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    Star needs James Yap to be back at his best to snap out of funk, says Guiao

    Jun 14, 2015

    WHERE James Yap goes, Star follows.

    That is the opinion raised by Rain or Shine coach Yeng Guiao following the Elasto Painters’ 103-88 whipping of the defending PBA Governors Cup champions on Saturday at the Smart Araneta Coliseum.

    With only a 3-5 (win-loss slate) to show, the Hotshots, Guiao said, are indeed going through the same experience being faced by other powerhouse teams like Talk `N Text and crowd darling Barangay Ginebra.  

    “I know they’re struggling just like we are, no? The other strong teams are struggling. Talk 'N text, Ginebra. Nangyayari sa lahat ng teams yan,” said Guiao.

    “After some incredible success, winning a grand slam. Hindi mo naman sila masisi. Hindi naman pwedeng nasa taas all the time,” he added.

    Initially, Guiao was hesitant to comment on what he thinks is ailing the reigning champions.

    “I don’t think it’s ethical to comment on something I really don’t have any first-hand knowledge about,” said Guiao.

    But when pressed about the matter, the former national coach believes Yap’s inconsistent performances have a huge effect on Star’s campaign.

    “Alam mo yung Purefoods kasi, I think yung peak nung ano nila (success) is when James was really almost unstoppable, he was making his threes, he was leading his team,” he said.

    “Pero ganun talaga. Hindi mo naman masisi yung tao na everytime ganun ka.”

    [See Rain or Shine sustains momentum with win over listless Star]

    Guiao further stressed Yap, the league’s two-time MVP, remains as the main man of the Hotshots.

    Continue reading below ↓

    “Tingin ko crucial pa rin sa kampanya ng Purefoods yung James Yap kasi he provides the points, he provides the spacing. Kasi pag maganda ang laro ni James, ang hirap pigilan ni Ping (Marc Pingris), kasi lumalaki ang kino-cover mong space (sa depensa),” he said.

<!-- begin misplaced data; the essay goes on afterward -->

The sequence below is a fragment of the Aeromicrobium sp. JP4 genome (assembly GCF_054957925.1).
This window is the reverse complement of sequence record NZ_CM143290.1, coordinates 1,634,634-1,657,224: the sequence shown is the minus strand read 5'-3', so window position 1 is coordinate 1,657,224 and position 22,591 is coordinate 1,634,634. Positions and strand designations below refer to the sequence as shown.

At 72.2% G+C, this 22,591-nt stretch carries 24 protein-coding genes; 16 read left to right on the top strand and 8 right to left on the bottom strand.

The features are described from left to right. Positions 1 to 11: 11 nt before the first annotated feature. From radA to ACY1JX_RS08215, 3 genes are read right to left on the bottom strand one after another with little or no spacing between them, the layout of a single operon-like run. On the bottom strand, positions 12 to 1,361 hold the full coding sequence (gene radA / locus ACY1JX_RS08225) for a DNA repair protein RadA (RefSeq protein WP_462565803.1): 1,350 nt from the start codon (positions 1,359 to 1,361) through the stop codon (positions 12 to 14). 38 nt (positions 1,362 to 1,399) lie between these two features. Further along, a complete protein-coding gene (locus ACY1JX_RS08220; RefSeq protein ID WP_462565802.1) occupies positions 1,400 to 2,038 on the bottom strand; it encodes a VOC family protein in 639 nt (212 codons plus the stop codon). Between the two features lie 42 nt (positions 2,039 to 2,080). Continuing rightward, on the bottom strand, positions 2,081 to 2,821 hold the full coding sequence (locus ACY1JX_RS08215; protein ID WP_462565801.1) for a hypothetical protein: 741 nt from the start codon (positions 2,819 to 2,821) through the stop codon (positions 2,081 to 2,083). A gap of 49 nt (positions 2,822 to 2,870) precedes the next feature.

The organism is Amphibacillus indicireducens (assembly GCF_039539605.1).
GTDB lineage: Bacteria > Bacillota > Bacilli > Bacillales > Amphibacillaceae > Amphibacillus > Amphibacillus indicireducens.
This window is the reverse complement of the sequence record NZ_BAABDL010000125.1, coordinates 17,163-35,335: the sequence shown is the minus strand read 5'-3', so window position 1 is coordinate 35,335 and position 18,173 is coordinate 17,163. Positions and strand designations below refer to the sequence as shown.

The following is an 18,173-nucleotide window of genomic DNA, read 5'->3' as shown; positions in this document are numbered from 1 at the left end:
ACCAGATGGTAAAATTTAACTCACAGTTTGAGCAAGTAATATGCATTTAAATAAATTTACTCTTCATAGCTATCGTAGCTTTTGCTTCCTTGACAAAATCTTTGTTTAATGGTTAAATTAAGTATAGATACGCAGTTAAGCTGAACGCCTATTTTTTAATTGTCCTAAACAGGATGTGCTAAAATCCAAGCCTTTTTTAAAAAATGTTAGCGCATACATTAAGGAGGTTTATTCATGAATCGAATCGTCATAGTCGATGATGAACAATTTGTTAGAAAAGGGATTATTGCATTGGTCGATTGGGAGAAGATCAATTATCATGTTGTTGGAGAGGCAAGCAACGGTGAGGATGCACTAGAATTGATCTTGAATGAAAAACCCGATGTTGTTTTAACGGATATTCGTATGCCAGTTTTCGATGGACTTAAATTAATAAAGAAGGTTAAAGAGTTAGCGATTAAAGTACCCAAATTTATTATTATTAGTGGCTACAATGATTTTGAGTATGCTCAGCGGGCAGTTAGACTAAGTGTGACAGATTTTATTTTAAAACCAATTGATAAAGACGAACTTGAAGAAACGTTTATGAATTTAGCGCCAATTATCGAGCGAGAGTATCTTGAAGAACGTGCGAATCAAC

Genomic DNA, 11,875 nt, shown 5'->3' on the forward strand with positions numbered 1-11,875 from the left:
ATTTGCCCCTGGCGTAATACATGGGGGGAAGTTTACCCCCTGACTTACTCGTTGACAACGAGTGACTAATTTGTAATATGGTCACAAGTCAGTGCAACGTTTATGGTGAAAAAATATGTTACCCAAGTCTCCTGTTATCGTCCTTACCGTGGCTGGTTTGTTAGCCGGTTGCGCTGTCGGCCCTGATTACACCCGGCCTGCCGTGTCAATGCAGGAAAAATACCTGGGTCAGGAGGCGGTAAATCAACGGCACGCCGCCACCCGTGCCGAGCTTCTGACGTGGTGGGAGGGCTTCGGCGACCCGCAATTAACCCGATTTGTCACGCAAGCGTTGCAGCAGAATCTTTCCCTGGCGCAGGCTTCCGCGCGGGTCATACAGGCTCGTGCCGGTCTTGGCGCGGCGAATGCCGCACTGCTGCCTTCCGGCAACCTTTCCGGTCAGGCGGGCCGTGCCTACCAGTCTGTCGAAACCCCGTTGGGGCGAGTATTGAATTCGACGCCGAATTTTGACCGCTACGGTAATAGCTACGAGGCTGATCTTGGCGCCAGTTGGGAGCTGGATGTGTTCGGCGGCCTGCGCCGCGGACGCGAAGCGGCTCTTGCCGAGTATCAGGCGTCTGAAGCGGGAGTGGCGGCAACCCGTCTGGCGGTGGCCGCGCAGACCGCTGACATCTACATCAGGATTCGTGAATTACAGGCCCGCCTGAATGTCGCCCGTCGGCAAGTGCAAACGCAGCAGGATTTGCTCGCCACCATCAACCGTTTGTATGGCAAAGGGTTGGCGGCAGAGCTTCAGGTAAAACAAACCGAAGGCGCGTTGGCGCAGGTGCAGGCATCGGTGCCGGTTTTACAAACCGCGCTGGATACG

“Pero if James is not shooting well and PJ Simon also, they create the spaces for their big man. Medyo madali talaga sa depensa.”

    Of late, Yap has been spending a little more time on the bench even in crucial junctures of the game.

    Usually averaging close to 30-plus minutes per game over the last two seasons, Yap’s playing time has declined to 27.12 minutes this conference, including a 20-minute stint in the Hotshots’ 81-83 loss to Meralco.

    “Kumonti talaga ang playing minutes ni idol James, dati 35 mga ganyan ang playing minutes niya. Ngayon 27 minutes per game na lang,” observed Kimberly Naguid, president of the Yapster’s fans club.

    “Kung nababawasan kasi na ganun, like maka-shoot siya tapos ilalabas siya, nababawasan ang kumpiyansa niya,” she added.

    But for Guiao, it only takes a little more rest and recovery period before Yap returns to his old deadly form.

    “Kaunting pahinga lang 'yan, maibalik lang siya sa dati niyang role at minutes, he’ll be able to recover,” stressed Guiao, recalling how Yap played a major role in San Mig’s conquest of Rain or Shine in last year’s Governors’ Cup finals series.

    It was Yap who made the crucial baskets in the title series that went the distance, enabling the team to complete a rare grand slam.

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    The gunner out of University of the East averaged 16.2 points and 4.4 rebounds during the title series.

    Watch video of interview with Yeng Guiao:

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